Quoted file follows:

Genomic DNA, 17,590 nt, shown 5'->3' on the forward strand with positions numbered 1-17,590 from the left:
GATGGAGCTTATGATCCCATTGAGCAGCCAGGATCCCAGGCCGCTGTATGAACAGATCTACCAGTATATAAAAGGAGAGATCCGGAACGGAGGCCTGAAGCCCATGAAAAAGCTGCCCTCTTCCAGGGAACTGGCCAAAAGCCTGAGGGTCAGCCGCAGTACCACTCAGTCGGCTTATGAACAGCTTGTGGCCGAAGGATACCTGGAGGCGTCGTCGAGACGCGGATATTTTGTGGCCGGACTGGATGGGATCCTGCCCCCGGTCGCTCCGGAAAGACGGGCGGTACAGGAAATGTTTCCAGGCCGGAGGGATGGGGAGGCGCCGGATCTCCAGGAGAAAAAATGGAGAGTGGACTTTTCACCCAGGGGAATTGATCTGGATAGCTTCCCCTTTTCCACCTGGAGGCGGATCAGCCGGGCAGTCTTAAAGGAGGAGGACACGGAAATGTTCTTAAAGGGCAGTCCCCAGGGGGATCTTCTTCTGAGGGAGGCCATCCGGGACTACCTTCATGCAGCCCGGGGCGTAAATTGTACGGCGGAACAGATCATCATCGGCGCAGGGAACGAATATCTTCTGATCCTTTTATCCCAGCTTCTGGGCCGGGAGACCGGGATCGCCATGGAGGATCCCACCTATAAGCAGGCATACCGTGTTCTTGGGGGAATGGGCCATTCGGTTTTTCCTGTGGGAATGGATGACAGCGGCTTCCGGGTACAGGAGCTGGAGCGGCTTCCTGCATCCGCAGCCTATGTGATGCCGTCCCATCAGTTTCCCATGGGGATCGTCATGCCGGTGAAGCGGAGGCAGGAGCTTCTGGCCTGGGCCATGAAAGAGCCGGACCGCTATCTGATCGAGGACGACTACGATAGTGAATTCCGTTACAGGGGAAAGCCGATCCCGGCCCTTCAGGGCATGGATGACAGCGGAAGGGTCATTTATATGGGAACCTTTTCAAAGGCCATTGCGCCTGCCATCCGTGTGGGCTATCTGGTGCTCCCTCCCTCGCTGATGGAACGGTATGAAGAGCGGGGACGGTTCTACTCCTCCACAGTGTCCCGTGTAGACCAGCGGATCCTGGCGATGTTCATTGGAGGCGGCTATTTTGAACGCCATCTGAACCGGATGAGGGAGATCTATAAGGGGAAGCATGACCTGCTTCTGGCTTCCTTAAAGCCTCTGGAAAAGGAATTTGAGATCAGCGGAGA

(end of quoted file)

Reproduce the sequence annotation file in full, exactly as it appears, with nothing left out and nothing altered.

Genomic DNA, 17,590 nt, shown 5'->3' on the forward strand with positions numbered 1-17,590 from the left:
GATGGAGCTTATGATCCCATTGAGCAGCCAGGATCCCAGGCCGCTGTATGAACAGATCTACCAGTATATAAAAGGAGAGATCCGGAACGGAGGCCTGAAGCCCATGAAAAAGCTGCCCTCTTCCAGGGAACTGGCCAAAAGCCTGAGGGTCAGCCGCAGTACCACTCAGTCGGCTTATGAACAGCTTGTGGCCGAAGGATACCTGGAGGCGTCGTCGAGACGCGGATATTTTGTGGCCGGACTGGATGGGATCCTGCCCCCGGTCGCTCCGGAAAGACGGGCGGTACAGGAAATGTTTCCAGGCCGGAGGGATGGGGAGGCGCCGGATCTCCAGGAGAAAAAATGGAGAGTGGACTTTTCACCCAGGGGAATTGATCTGGATAGCTTCCCCTTTTCCACCTGGAGGCGGATCAGCCGGGCAGTCTTAAAGGAGGAGGACACGGAAATGTTCTTAAAGGGCAGTCCCCAGGGGGATCTTCTTCTGAGGGAGGCCATCCGGGACTACCTTCATGCAGCCCGGGGCGTAAATTGTACGGCGGAACAGATCATCATCGGCGCAGGGAACGAATATCTTCTGATCCTTTTATCCCAGCTTCTGGGCCGGGAGACCGGGATCGCCATGGAGGATCCCACCTATAAGCAGGCATACCGTGTTCTTGGGGGAATGGGCCATTCGGTTTTTCCTGTGGGAATGGATGACAGCGGCTTCCGGGTACAGGAGCTGGAGCGGCTTCCTGCATCCGCAGCCTATGTGATGCCGTCCCATCAGTTTCCCATGGGGATCGTCATGCCGGTGAAGCGGAGGCAGGAGCTTCTGGCCTGGGCCATGAAAGAGCCGGACCGCTATCTGATCGAGGACGACTACGATAGTGAATTCCGTTACAGGGGAAAGCCGATCCCGGCCCTTCAGGGCATGGATGACAGCGGAAGGGTCATTTATATGGGAACCTTTTCAAAGGCCATTGCGCCTGCCATCCGTGTGGGCTATCTGGTGCTCCCTCCCTCGCTGATGGAACGGTATGAAGAGCGGGGACGGTTCTACTCCTCCACAGTGTCCCGTGTAGACCAGCGGATCCTGGCGATGTTCATTGGAGGCGGCTATTTTGAACGCCATCTGAACCGGATGAGGGAGATCTATAAGGGGAAGCATGACCTGCTTCTGGCTTCCTTAAAGCCTCTGGAAAAGGAATTTGAGATCAGCGGAGA